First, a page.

processor speed

Discussion in 'Hewlett Packard' started by davidJlin, Sep 5, 2005.

  1. bryank

    bryank Pen Pal - Newbie

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    How much difference will in notice between 1.73,1.86 and 2 GHz? Really I am deciding between 1.73 and1.86.
    will adding more ram and faster (7200rpm) make more of a diference?

    Thanks

    Bryan
     
  2. Brian

    Brian Scribbler - Standard Member Senior Member

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    Depends on what you're going to be doing. For most users the CPU upgrade is a bad idea because of the higher heat and less battery life. The HDD and RAM upgrades will lead to a more noticeable bump in performance.
     
  3. davidJlin

    davidJlin Pen Pal - Newbie

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    You pay a premium for higher processing speeds, and if you don't need it, it goes to waste. Also, I think a 7200 rpm harddrive has no business being in a battery-powered laptop, as it's going to generate a LOT of excess heat.

    Perhaps the "coolest" way to effectively speed up your machine is to get as much RAM as possible. Sometimes there's a night/day difference in performance by simply adding more RAM and changing nothing else. A tip: don't buy more RAM when you're configuring the tablet for purchase from the manufacturer or vendor. They charge you more than twice as much as if you get your own chips from a trusted memory specialist, such as Crucial Memory (www.crucial.com).

    On the other hand, one advantage of getting a faster processor speed up-front is to be able to enjoy OS upgrades in the near future. Your machine will stay current longer. It might be worth the extra couple hundred bucks to have a more up-to-date platform for an extra year or two.

    Best,

    David
     
  4. willmtran

    willmtran Pen Pal - Newbie

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    how much of a difference is there between the 1.86 and 2.0 processor?
     
  5. Brian

    Brian Scribbler - Standard Member Senior Member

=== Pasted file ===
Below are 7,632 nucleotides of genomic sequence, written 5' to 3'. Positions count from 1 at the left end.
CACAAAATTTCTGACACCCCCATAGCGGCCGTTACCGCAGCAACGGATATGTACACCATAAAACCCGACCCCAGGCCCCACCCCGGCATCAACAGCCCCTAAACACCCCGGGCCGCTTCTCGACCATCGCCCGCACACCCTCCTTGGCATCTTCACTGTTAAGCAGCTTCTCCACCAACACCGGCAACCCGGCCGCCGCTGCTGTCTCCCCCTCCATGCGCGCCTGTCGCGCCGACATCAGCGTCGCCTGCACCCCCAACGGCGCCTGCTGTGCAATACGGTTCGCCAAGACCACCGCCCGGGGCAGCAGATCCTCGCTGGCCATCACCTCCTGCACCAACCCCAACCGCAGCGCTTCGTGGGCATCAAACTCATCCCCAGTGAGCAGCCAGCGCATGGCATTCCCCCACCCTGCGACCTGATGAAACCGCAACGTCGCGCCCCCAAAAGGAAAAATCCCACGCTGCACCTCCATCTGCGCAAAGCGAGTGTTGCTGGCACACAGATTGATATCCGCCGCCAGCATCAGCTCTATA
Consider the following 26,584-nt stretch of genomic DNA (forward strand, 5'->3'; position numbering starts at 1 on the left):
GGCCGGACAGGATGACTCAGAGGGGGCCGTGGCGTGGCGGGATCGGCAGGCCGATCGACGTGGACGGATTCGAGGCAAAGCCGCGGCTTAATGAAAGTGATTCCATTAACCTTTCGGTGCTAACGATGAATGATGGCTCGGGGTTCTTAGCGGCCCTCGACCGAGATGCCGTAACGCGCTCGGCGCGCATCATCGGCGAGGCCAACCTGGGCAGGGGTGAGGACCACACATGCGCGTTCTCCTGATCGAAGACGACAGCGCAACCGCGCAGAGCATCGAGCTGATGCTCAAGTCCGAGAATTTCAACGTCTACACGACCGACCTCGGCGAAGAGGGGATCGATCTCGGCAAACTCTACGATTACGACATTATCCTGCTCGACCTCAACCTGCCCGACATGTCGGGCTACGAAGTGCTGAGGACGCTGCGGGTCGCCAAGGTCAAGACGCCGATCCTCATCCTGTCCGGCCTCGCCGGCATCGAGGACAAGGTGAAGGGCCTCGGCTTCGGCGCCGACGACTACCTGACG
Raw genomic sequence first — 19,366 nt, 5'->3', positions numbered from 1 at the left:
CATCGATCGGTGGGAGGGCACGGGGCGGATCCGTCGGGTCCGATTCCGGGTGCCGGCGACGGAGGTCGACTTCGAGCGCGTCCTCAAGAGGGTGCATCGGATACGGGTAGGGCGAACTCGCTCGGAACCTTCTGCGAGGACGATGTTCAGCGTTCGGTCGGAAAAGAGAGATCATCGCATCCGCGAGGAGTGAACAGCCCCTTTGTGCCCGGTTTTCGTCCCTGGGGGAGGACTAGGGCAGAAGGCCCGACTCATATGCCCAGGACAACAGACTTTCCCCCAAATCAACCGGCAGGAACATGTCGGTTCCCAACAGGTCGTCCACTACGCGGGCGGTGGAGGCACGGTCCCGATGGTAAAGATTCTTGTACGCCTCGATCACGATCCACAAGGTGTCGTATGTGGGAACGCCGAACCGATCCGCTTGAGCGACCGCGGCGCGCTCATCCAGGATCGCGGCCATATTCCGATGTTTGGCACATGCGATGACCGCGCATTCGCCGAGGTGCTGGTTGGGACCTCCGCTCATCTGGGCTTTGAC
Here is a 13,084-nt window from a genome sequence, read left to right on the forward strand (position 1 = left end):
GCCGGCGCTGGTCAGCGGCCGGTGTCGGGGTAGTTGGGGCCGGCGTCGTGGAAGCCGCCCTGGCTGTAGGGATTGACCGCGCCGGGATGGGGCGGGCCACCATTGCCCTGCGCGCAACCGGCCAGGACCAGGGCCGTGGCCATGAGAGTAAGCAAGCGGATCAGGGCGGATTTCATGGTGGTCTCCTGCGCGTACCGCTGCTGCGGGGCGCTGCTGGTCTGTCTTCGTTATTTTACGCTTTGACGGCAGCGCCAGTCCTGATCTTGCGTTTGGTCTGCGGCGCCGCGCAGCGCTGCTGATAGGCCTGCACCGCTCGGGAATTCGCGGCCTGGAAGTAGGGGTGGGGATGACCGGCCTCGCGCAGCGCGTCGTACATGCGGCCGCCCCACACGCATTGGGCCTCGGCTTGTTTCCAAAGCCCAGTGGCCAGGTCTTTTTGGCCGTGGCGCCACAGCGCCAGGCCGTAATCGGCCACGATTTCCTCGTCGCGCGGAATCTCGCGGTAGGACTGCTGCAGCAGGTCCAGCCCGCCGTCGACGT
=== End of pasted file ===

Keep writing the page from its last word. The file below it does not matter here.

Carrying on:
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    Very little. You'd really only feel it with things like video encoding.
     
  6. davidJlin

    davidJlin Pen Pal - Newbie

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    It's funny - I still remember when I got the first Pentium at a blazing speed of 100 MHz, which was a tremendous milestone at the time. The thing cost me $2500 and had a mega-fan to keep the chip from burning a hole through the casing. Not too long later, they released the Pentium II at 256 MHz ... wow, nearly 2.5x faster!! What had taken 20 minutes on my 100 MHz machine now took less than 10.

    What's funny is that in terms of clockspeed, the raw difference between a 2.0 GHz and 1.86 GHz machine is roughly equivalent to that between the 256 MHz and 100 MHz dinosaurs of ages past. But, of course, the percentage difference is very different: only about a 10% improvement between the GHz chips, versus over 150% between the MHz chips. That is, a 20 minute job for a 1.86 GHz machine will take (roughly) 18 minutes for the 2.0 GHz machine, everything else being the same.

    It just tickles me that nowadays, we take a 200 MHz increase in proecessing speed as pocket change, but that it once was a doubling leap forward.

    I can't wait until we get to the THz (1 TeraHz = 1000 GHz) regime!! :D

    (BTW, I think the theoretical speed limit for solid-state chips is about 100 THz. After that, we have to parallize processors to realize effectively faster speeds, or go to an enitrely new technology, such as optical computers.)
     
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